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From Lance Co Ting Keh <la...@box.com>
Subject Re: General Architecture built around Helix
Date Fri, 14 Jun 2013 21:30:25 GMT
We have a working prototype of basically something like #2 you proposed
above. We're using the standard helix participant, and on the @Transitions
of the state model send commands to node.js via Http.

I want to run you through our general architecture to make sure we are not
violating anything on the Helix side. As a reminder, what we need to
guarantee is that an any given time one and only one node.js process is in
charge of a task.

1. A machine with N cores will have N (pending testing) node.js processes
running
2. Associated with each of the N node processes are also N Helix
participants (separate JVM instances -- reason for this to come later)
3. Separate helix controller will be running on the machine and will just
leader elect between machines.
4. The spectator router will likely be HAProxy and thus a linux kernel will
run JVM to serve as Helix spectator
5. The state machine for each will simply be ONLINEOFFLINE mode. (however i
do get error messages that say that i havent defined an OFFLINE to DROPPED
mode, i was going to ask you this but this is a minor detail compared to
the rest of the architecture)
5. Simple Bash script will serve as a watch dog on each node.js and helix
participant pair. If any of the two are "dead" the other process must
immediately be SIGKILLED, hence the need for one JVM serving as Helix
Participant for every Node.js
6. Each node.js instance sets a watch on /LIVEINSTANCES straight to
zookeeper as an extra safety blanket. If it finds that it is NOT in the
liveinstances it likely means that its JVM participant lost its connection
to Zookeeper, but the process is still running so the bash script has not
terminated the node server. In this case the node server must end its own
process.

Thank you for all your help.

Sincerely,
Lance




On Wed, Jun 12, 2013 at 9:07 PM, kishore g <g.kishore@gmail.com> wrote:

> Hi Lance,
>
> Thanks for your interest in Helix. There are two possible approaches
>
> 1. Similar to what you suggested: Write a Helix Participant in non-jvm
> language which in your case is node.js. There seem to be quite a few
> implementations in node.js that can interact with zookeeper. Helix
> participant does the following ( you got it right but i am providing right
> sequence)
>
>    1. Create an ephemeral node under LIVEINSTANCES
>    2. watches /INSTANCES/<PARTICIPANT_NAME>/MESSAGES node for transitions
>    3. After transition is completed it updates
>    /INSTANCES/<PARTICIPANT_NAME>/CURRENTSTATE
>
> Controller is doing most of the heavy lifting of ensuring that these
> transitions lead to the desired configuration. Its quite easy to
> re-implement this in any other language, the most difficult thing would be
> zookeeper binding. We have used java bindings and its solid.
> This is at a very high level, there are some more details I have left out
> like handling connection loss/session expiry etc that will require some
> thinking.
>
>
> 2. The other option is to use the Helix-agent as a proxy: We added Helix
> agent as part of 0.6.1, we havent documented it yet. Here is the gist of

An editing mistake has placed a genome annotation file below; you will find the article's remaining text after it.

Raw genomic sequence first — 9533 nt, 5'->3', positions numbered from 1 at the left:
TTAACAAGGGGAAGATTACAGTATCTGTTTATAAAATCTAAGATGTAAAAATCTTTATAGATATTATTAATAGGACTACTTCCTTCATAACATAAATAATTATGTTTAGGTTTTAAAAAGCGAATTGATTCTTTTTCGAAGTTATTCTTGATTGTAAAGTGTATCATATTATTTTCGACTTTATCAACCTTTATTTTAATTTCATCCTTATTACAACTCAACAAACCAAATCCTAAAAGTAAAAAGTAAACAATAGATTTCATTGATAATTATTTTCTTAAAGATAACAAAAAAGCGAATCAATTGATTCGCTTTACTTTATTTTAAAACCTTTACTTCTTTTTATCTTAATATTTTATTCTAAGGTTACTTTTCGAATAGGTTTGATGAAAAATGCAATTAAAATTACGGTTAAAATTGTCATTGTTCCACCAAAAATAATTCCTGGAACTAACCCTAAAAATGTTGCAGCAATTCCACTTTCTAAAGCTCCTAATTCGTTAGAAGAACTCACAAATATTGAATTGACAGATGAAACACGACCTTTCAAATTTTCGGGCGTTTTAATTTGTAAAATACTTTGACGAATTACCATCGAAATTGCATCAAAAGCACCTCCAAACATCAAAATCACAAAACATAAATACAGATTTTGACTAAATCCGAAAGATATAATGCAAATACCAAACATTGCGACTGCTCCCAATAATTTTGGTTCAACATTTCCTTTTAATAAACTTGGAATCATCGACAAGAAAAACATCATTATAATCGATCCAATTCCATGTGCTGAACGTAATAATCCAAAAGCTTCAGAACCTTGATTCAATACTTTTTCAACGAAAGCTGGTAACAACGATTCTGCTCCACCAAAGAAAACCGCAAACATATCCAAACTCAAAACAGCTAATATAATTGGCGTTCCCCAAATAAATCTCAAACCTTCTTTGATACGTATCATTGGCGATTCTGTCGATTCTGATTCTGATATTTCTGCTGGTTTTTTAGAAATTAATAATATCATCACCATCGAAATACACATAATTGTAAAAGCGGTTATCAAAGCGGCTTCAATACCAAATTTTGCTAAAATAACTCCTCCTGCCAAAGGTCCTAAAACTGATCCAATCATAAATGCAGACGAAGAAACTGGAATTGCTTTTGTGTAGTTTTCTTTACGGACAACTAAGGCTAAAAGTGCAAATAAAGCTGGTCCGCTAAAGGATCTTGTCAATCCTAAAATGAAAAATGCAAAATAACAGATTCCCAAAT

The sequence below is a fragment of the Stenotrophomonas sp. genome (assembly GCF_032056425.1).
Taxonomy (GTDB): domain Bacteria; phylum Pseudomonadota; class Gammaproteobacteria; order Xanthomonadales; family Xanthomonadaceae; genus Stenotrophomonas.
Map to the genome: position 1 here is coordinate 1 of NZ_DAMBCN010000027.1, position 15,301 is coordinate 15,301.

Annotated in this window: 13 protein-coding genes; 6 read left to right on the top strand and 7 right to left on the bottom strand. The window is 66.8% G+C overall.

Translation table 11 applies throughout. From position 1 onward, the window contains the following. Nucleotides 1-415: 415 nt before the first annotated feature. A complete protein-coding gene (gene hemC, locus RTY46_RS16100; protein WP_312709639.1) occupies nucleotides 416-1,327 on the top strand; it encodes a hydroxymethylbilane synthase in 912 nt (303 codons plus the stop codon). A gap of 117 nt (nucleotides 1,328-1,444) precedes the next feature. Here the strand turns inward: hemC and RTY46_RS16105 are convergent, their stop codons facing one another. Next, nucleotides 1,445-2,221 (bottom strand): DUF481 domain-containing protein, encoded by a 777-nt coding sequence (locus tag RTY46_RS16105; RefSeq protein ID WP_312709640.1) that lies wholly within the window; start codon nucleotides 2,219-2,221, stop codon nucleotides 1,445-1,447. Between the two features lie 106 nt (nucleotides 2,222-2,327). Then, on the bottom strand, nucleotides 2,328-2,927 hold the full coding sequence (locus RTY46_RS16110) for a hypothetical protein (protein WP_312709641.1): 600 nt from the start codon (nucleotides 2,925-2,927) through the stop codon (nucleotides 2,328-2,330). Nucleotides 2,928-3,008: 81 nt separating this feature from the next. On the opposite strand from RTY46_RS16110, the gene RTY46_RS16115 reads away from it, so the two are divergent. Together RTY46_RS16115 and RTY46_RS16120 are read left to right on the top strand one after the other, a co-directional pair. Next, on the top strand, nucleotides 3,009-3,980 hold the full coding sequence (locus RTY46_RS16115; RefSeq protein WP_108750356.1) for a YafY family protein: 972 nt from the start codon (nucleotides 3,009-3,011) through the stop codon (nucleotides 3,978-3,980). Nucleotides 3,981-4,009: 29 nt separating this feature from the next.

> what it does. Think of it as a generic state transition handler. You can
> configure Helix to run a specific system command as part of each
> transition. Helix agent is a separate process that runs along side your
> actual process. Instead of the actual process getting the transition, Helix
> Agent gets the transition. As part of this transition the Helix agent can
> invoke api's on the actual process via RPC, HTTP etc. Helix agent simply
> acts as a proxy to the actual process.
>
> I have another approach and will try to write it up tonight, but before
> that I have few questions
>
>
>    1. How many node.js servers run on each node one or >1
>    2. Spectator/router is java or non java based ?
>    3. Can you provide more details about your state machine.
>
>
> thanks,
> Kishore G
>
>
>
>
>
>
>
>
>
>
>
> On Wed, Jun 12, 2013 at 11:07 AM, Lance Co Ting Keh <lance@box.com> wrote:
>
>> Hi my name is Lance Co Ting Keh and I work at Box. You guys did a
>> tremendous job with Helix. We are looking to use it to manage a cluster
>> primarily running Node.js. Our model for using Helix would be to have
>> node.js or some other non-JVM library be *Participants*, a router as a *
>> Spectator* and another set of machines to serve as the *Controllers *(pending
>> testing we may just run master-slave controllers on the same instances as
>> the Participants) . The participants will be interacting with Zookeeper in
>> two ways, one is to receive helix state transition messages through the
>> instance of the HelixManager <Participant>, and another is to directly
>> interact with Zookeeper just to maintain ephemeral nodes within /INSTANCES.
>> Maintaining ephemeral nodes directly to Zookeeper would be done instead of
>> using InstanceConfig and calling addInstance on HelixAdmin because of the
>> basic health checking baked into maintaining ephemeral nodes. If not we
>> would then have to write a health checker from Node.js and the JVM running
>> the Participant. Are there better alternatives for non-JVM Helix
>> participants? I corresponded with Kishore briefly and he mentioned
>> HelixAgents specifically ProcessMonitorThread that came out in the last
>> release.
>>
>>
>> Thank you very much!
>>
>>  Lance Co Ting Keh
>>
>
>

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